8. Be quick to listen and slow to speak.Parents need to vent before they will listen to you.They are your best ally. (Brett Murrey M.Ed, @Sciology)

9. That some P aren’t going to be happy with anything you have to say. They only want their child to get an A no matter what! (Mrs. G, @pcmrsg)

10. It can be harder to change parent expectations about “how it was done” than Ss. (Venturagirl, @me509myci)

11. Technology makes it easier. I love looking Ps cell #s & txt them out of the blue. (I use Google Voice to hide my personal #) (Sean Fahey, @SEANJFAHEY)

12. School may not have been a positive experience for some of our S’s parents so be warm& welcoming. Talk so they understand! (Kam Renae Koyama, @KamRenae)

13. Use tech to make your policies, differentiation style, & Ss’ work as transparent as possible & parent issues are avoidable (Sheldon Soper, M.Ed., @SoperWritings)

14. If you do have to call on a negative take the time to follow up & let them know how their kid is improving! (Anne Kamper, @AnneKamper)

15. For many Ss, you are their only stability. Your job is far more important than you believe. Show up. Every time. (R.Isaac Rivas-Savell, @RIsaacRivas)

What do you wish someone told you about instructional resources?

1. That twitter is in fact and instructional resource if you know how to use it as such!!!! (Mr. Belin M.Ed, @MarcusJBelin)

2. That there’s more to instructional resources than: – worksheets – workbook pages – photocopied quizzes and – TEXTBOOKS! (Matt Miller, @jmattmiller)

3. Start with a small “Go to” set of instructional resources. (KathiSue Summers, @KathiSueSummers)

4. The internet is an amazing place. You don’t have to spend tons of money to have or make great resources. (Mandi Tolen, @TTmomTT)

5. Beg, Borrow, and Steal…but cite 🙂 (Paige Steinhoff, @HistoriaTeacher)

6. the best ones won’t always be the ones that come with the curriculum resources (mandy ellis @mandyeellis)

7. That damn textbook is not the be all, end all. It’s just another resource. Supplement, supplement, supplement. (Adam Juarez, @techcoachjuarez)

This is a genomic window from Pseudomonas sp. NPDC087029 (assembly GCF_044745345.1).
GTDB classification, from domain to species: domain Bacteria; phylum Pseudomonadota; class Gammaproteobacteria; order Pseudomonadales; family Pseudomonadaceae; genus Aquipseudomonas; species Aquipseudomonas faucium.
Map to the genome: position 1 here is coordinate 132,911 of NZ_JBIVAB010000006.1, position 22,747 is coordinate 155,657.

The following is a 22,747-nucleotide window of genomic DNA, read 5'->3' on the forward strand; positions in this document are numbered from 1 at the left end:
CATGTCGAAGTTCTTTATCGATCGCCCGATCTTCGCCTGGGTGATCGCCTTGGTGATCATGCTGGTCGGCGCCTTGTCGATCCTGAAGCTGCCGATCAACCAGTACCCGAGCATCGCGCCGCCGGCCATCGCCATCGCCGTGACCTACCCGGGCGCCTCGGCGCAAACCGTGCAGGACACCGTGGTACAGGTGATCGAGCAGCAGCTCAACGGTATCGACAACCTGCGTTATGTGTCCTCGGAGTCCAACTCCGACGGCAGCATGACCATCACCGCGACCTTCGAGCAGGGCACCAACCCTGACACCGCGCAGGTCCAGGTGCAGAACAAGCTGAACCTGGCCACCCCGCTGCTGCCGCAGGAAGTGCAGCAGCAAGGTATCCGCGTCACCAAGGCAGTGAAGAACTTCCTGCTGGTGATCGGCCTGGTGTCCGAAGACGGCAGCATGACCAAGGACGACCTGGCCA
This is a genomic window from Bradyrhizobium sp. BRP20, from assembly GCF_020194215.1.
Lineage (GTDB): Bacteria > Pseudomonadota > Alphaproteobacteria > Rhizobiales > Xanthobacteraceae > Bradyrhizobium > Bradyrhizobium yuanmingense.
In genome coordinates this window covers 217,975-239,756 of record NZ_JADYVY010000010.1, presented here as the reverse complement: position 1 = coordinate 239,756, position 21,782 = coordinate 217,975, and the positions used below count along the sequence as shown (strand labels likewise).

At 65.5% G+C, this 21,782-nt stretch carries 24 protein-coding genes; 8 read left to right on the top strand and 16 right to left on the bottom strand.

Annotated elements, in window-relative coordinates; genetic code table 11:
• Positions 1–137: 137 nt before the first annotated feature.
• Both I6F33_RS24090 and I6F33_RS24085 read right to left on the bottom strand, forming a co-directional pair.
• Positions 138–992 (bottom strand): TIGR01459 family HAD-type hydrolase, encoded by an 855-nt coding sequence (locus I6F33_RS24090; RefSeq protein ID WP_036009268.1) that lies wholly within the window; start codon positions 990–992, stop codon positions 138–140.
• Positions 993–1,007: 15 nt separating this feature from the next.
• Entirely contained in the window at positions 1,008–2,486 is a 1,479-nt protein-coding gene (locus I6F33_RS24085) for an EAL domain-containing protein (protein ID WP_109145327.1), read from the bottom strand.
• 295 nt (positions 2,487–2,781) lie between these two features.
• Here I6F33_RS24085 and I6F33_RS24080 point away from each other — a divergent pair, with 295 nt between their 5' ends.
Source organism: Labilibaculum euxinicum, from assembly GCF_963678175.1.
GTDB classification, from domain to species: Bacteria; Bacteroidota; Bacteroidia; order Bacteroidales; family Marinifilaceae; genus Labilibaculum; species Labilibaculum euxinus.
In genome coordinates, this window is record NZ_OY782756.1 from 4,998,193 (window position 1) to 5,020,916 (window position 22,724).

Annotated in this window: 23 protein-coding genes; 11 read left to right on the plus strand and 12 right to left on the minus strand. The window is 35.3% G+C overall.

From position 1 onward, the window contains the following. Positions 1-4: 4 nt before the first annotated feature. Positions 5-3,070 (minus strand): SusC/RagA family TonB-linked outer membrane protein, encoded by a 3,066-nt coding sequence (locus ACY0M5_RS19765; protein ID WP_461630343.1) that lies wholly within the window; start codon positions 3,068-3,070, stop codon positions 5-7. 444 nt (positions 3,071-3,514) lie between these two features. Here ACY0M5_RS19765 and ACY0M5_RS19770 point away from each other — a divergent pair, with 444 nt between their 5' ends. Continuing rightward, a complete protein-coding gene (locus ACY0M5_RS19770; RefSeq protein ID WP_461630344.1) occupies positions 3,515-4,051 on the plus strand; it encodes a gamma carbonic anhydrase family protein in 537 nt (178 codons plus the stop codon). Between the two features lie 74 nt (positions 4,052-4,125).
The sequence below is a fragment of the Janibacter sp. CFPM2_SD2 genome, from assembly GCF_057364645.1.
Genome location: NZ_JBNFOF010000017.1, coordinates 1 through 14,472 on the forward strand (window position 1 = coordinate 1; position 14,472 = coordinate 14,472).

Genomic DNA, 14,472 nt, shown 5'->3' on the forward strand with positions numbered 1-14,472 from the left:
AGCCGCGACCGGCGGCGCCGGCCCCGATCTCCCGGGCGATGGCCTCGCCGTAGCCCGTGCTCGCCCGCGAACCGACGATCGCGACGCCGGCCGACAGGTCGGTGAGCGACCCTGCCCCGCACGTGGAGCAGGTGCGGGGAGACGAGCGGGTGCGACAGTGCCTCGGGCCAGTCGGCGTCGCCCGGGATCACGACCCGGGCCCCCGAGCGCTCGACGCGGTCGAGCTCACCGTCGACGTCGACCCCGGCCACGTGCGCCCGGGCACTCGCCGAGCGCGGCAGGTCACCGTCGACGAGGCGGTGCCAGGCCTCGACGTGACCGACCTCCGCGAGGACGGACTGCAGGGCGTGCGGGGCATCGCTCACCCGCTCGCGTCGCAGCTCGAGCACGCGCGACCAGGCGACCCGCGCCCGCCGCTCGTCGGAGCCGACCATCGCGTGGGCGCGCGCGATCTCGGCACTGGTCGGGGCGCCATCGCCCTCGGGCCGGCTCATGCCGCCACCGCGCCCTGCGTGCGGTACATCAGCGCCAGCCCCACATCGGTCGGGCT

8. That if I thought my job as a teacher was to only present content- I would lose that battle to Google every time (Joe Robison, @joerobison907)

9. Go with ur gut and ur Ss needs when it comes to instructional resources. Ss can be the best resource! (Rayna Freedman, @rlfreedm)

10. At times, you will have to create them to complement the needs of your students, and it’s WORK! But it’s worth it. (R.Isaac Rivas-Savell, @RIsaacRivas)

11. That it’s not just about finding resources, it’s about finding inspiration, for yourself and your Ss (Sarah Warren, @wizardwarren)

12. You are not the holder of all knowledge! You are the facilitator and the guide! We have everything at our fingertips (Anne Kamper, @AnneKamper)

13. When presenting new info, have Ss do individual searches on certain terms/concepts to look for visuals/additional info (Sam Jones, @MrSamJones13)

14. Be as unorthodox as your little heart desires. The “side eye” from colleagues will be worth the smile on Ss faces. (R.Isaac Rivas-Savell, @RIsaacRivas)

15. In teacher college classes, I never had a textbook to use. I found instructional resources that were better. Keep doing that! (Sean Fahey, @SEANJFAHEY)

What do you wish someone told you about work/life balance?

1. Remember to breathe. Be mindful. Take time for you. Practice yoga. (Rayna Freedman, @rlfreedm)

2. That is is a challenge to balance when you are consumed with what you love to do on BOTH sides! (Mr. Belin M.Ed, @MarcusJBelin)

3. That you won’t be able to help kids if you are running on empty (Paige Steinhoff, @HistoriaTeacher)

4. Gotta make time for both, keep it passionate, but don’t let it overwhelm, take breaks & a day off sometimes (Dianne Csoto, @MViTDiTeach)

5. You don’t clock out at 3:00 pm. I truly never get work out of my head. Tech helps me to juggle both all day long. (Adam Juarez, @techcoachjuarez)

6. It is hard to balance work and life if you are not intentional.There will always be something else to do.Be okay with that. (Brett Murrey M.Ed, @Sciology)

7. Sometimes you just have to say “no” to favors and requests. Easily the hardest thing I struggle with. Focus on family 1st. (Evan Mosier, @emosier3)

8. Work and life are not two different things, work is a part of life, learning where&how it fits in is extremely important (Brian, @btcostello05)

9. That there in no perfect formula to it. It varies year to year with every group of Ss and Ts. Make reasonable sacrifices. (Aaron, @jaballin14)

10. DONT take work home. Come in or stay a little over if you need to. But you need to turn it off & enjoy yourself & family too (Sean Fahey, @SEANJFAHEY)

11. That it is ok to say no. The world will cont on even if I dont say yes to running everything I am told I am an “expert” at. (The Mix It Up Girls, @themixitupgirls)

12. Important to take time to unplug & recharge. Our Ss deserve our best & we can’t give it if we are running on empty. (Tisha Richmond, @tishrich)

13. Work and life should enhance one another. One should not overshadow the other. Balance and (wine) are key. (R.Isaac Rivas-Savell, @RIsaacRivas)

14. Take advantage of your breaks. Don’t let work overwhelm you or take you away from your passions outside the classroom. (Sam Jones, @MrSamJones13)

15. That you definitely need to find an outlet. Whether it be meditation, yoga, etc. Find something that helps your mental state. (Mrs. G, @pcmrsg)